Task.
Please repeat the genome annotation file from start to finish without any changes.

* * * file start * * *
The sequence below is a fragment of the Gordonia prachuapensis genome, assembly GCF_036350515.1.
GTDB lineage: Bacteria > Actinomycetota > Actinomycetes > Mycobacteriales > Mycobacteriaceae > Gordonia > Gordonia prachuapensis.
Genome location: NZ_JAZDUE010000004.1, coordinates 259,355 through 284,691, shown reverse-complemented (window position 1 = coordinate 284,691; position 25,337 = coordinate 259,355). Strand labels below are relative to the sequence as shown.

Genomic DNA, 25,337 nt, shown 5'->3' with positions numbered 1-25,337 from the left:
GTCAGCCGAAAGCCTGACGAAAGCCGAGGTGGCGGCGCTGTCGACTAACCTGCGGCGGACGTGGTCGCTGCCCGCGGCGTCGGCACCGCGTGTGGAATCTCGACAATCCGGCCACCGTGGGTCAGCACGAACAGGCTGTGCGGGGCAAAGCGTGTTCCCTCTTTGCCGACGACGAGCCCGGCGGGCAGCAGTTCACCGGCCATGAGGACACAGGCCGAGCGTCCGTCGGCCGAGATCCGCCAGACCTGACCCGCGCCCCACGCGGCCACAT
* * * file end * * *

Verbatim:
The sequence below is a fragment of the Gordonia prachuapensis genome, assembly GCF_036350515.1.
GTDB lineage: Bacteria > Actinomycetota > Actinomycetes > Mycobacteriales > Mycobacteriaceae > Gordonia > Gordonia prachuapensis.
Genome location: NZ_JAZDUE010000004.1, coordinates 259,355 through 284,691, shown reverse-complemented (window position 1 = coordinate 284,691; position 25,337 = coordinate 259,355). Strand labels below are relative to the sequence as shown.

Genomic DNA, 25,337 nt, shown 5'->3' with positions numbered 1-25,337 from the left:
GTCAGCCGAAAGCCTGACGAAAGCCGAGGTGGCGGCGCTGTCGACTAACCTGCGGCGGACGTGGTCGCTGCCCGCGGCGTCGGCACCGCGTGTGGAATCTCGACAATCCGGCCACCGTGGGTCAGCACGAACAGGCTGTGCGGGGCAAAGCGTGTTCCCTCTTTGCCGACGACGAGCCCGGCGGGCAGCAGTTCACCGGCCATGAGGACACAGGCCGAGCGTCCGTCGGCCGAGATCCGCCAGACCTGACCCGCGCCCCACGCGGCCACAT